For the next couple of weeks, I'll be writing from the Television Critics Association Press Tour, where a couple hundred critics convene in a giant hotel ballroom to question producers, writers, network executives, actors, and sometimes other folks about what's coming up on TV. It can bring out both the punchy and the grumpy in many folks you know who write about all this: Tim Goodman at The Hollywood Reporter calls it the Death March With Cocktails. (A little later on, my NPR colleague Eric Deggans will be here, too.)

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Science
7:03 am
Tue July 8, 2014

Can't Stand Meetings? Try Taking Away The Chairs

Standing even for part of a meeting could engage your team in more productive collaboration, researchers say.
pixdeluxe/Getty Getty Images

Originally published on Tue July 8, 2014 11:49 am

The secret to more productive meetings? You might simply need to stand up.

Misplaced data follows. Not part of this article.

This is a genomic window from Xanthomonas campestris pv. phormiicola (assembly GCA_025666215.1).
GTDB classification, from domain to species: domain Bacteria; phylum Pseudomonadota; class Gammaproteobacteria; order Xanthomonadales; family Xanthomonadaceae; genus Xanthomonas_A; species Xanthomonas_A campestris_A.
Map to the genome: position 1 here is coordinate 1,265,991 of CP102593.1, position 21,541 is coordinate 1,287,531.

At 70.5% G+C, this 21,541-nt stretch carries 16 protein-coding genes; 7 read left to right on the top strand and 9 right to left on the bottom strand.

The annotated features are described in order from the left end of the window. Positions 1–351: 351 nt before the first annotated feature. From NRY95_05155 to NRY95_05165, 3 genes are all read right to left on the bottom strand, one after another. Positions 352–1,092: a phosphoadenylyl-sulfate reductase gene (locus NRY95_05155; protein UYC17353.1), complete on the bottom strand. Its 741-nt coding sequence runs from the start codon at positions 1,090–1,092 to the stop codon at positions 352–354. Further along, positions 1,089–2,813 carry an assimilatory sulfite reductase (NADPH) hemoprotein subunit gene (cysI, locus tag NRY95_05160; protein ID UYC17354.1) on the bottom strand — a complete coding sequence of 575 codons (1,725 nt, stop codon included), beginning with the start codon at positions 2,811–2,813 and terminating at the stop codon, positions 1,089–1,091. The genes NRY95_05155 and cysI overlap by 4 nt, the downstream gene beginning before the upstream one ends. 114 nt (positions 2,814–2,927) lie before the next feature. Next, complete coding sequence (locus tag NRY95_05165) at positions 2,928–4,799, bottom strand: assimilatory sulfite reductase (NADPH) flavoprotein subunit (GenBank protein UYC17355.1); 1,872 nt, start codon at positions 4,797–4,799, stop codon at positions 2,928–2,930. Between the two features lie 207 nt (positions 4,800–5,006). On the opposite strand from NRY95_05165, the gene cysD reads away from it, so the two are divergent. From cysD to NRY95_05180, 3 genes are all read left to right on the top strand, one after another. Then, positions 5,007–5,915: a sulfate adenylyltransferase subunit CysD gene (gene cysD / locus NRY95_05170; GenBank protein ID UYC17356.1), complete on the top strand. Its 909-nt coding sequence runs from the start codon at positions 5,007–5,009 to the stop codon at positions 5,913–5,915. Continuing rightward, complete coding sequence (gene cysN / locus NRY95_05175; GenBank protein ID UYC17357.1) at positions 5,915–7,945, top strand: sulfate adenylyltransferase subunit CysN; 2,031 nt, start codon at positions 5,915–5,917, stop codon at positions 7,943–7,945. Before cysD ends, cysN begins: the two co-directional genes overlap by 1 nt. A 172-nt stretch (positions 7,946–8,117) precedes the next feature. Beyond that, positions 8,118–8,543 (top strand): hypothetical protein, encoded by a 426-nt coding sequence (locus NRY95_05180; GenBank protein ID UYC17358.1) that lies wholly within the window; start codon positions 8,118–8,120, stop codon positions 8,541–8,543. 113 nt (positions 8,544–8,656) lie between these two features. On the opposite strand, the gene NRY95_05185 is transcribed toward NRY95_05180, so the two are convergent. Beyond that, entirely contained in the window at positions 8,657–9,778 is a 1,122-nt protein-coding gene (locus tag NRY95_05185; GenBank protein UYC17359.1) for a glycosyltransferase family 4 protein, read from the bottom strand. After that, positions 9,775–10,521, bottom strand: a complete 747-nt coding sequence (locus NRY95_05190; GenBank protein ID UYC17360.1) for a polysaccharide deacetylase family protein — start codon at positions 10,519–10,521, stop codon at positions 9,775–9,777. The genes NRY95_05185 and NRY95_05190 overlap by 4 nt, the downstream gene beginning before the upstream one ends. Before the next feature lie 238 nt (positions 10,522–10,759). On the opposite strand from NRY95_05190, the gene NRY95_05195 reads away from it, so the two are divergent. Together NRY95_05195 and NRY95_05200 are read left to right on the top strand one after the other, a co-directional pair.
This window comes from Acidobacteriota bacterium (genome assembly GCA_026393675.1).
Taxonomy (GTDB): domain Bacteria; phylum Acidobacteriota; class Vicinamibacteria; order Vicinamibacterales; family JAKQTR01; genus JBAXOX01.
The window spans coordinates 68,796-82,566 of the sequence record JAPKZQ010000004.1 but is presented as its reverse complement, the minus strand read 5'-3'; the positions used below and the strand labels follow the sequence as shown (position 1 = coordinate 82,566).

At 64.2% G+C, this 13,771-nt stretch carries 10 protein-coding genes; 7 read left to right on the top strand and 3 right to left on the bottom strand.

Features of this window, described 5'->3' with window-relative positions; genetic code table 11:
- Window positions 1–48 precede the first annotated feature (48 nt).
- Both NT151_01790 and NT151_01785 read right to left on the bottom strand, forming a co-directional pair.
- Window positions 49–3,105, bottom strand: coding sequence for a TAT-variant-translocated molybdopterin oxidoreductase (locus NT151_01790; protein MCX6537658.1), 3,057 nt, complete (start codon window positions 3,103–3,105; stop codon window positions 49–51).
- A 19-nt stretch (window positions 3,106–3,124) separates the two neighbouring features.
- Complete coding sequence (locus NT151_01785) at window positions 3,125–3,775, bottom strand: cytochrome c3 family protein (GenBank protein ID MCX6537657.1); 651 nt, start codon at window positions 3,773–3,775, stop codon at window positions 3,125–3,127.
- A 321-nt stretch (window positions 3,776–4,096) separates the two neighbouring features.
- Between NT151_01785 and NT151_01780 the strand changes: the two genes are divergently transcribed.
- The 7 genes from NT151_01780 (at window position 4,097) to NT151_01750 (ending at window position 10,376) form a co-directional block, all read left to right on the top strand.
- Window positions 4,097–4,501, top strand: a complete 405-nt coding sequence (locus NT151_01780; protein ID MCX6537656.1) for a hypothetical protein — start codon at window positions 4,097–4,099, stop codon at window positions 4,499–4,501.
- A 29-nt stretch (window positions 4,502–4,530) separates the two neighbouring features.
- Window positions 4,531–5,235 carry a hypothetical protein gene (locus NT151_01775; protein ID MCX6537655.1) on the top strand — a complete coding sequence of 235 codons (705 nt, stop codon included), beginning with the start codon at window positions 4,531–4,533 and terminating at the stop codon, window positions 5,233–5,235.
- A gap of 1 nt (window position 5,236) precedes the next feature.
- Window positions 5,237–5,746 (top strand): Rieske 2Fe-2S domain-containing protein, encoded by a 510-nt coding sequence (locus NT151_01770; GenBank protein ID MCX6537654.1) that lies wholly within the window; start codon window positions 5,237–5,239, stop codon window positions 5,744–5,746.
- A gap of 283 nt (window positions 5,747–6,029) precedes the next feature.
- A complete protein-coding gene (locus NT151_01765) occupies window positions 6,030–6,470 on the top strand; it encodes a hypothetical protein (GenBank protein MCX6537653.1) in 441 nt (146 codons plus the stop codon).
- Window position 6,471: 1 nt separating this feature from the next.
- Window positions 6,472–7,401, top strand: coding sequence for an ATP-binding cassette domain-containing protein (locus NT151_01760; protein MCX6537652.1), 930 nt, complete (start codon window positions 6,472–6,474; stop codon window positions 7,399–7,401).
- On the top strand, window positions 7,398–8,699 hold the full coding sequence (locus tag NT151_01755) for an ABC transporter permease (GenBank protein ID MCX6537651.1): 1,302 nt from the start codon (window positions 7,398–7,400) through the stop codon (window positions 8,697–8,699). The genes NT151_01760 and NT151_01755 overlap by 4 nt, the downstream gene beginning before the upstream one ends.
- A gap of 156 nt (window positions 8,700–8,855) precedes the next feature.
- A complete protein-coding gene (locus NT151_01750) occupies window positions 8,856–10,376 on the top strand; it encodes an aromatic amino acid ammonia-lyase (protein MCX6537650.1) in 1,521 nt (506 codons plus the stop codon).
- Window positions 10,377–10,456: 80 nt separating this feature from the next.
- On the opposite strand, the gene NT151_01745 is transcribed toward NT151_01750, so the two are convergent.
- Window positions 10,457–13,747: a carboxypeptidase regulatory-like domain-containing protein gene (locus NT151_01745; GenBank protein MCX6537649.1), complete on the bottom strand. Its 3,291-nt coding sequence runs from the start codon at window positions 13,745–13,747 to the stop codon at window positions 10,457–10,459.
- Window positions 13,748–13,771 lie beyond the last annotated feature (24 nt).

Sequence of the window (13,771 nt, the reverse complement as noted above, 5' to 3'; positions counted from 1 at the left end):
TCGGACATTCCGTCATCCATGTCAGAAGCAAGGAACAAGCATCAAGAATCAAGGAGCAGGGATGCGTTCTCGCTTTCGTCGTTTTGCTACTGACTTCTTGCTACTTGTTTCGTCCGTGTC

This we know, to some degree. Just take as examples the growing popularity of standing desks, which took off after a flurry of reports found that sitting for long periods of time can significantly, negatively, impact employees' health.

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Around the Nation
6:35 am
Tue July 8, 2014

Buddhist Monks Face Jail Time For July 4 Fireworks Display

Originally published on Tue July 8, 2014 9:51 am

Transcript

STEVE INSKEEP, HOST:

On Aging
5:04 am
Tue July 8, 2014

NPR Survey Reveals Despised And Acceptable Terms For Aging

Originally published on Tue July 8, 2014 9:51 am

Transcript

RENEE MONTAGNE, HOST:

NPR's Ina Jaffe covers aging. And on a recent program, we discussed a program that she's encountered on her beat - what to call the peeper she covers. Now this led to us asking you all for some terms. We polled our listeners, but listen back to what she told us in that first conversation.

(SOUNDBITE OF ARCHIVED BROADCAST)

INA JAFFE, BYLINE: Maybe, once upon a time, elderly referred to a particular stage in life, but now people think of it as - means you're ailing and you're frail.

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Around the Nation
5:01 am
Tue July 8, 2014

Goods Sold In Cuban Shops Often Come From Florida Stores

Originally published on Tue July 8, 2014 9:51 am